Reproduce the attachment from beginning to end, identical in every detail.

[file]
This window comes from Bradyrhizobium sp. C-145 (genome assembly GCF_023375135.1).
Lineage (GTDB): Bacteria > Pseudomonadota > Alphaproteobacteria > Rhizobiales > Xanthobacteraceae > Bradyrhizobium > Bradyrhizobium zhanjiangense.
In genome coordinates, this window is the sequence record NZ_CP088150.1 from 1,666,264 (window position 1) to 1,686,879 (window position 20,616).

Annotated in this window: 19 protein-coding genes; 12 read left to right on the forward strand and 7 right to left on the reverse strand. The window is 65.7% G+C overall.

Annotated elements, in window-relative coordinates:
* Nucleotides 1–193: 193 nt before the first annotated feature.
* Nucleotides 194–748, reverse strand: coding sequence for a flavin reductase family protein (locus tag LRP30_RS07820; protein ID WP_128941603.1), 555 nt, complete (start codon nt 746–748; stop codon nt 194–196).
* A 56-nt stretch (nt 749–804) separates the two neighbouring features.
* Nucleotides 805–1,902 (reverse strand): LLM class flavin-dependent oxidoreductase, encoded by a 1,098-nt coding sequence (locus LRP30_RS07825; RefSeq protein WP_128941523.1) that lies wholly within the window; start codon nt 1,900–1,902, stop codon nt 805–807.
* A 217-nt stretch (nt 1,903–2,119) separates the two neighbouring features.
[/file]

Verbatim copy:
This window comes from Bradyrhizobium sp. C-145 (genome assembly GCF_023375135.1).
Lineage (GTDB): Bacteria > Pseudomonadota > Alphaproteobacteria > Rhizobiales > Xanthobacteraceae > Bradyrhizobium > Bradyrhizobium zhanjiangense.
In genome coordinates, this window is the sequence record NZ_CP088150.1 from 1,666,264 (window position 1) to 1,686,879 (window position 20,616).

Annotated in this window: 19 protein-coding genes; 12 read left to right on the forward strand and 7 right to left on the reverse strand. The window is 65.7% G+C overall.

Annotated elements, in window-relative coordinates:
* Nucleotides 1–193: 193 nt before the first annotated feature.
* Nucleotides 194–748, reverse strand: coding sequence for a flavin reductase family protein (locus tag LRP30_RS07820; protein ID WP_128941603.1), 555 nt, complete (start codon nt 746–748; stop codon nt 194–196).
* A 56-nt stretch (nt 749–804) separates the two neighbouring features.
* Nucleotides 805–1,902 (reverse strand): LLM class flavin-dependent oxidoreductase, encoded by a 1,098-nt coding sequence (locus LRP30_RS07825; RefSeq protein WP_128941523.1) that lies wholly within the window; start codon nt 1,900–1,902, stop codon nt 805–807.
* A 217-nt stretch (nt 1,903–2,119) separates the two neighbouring features.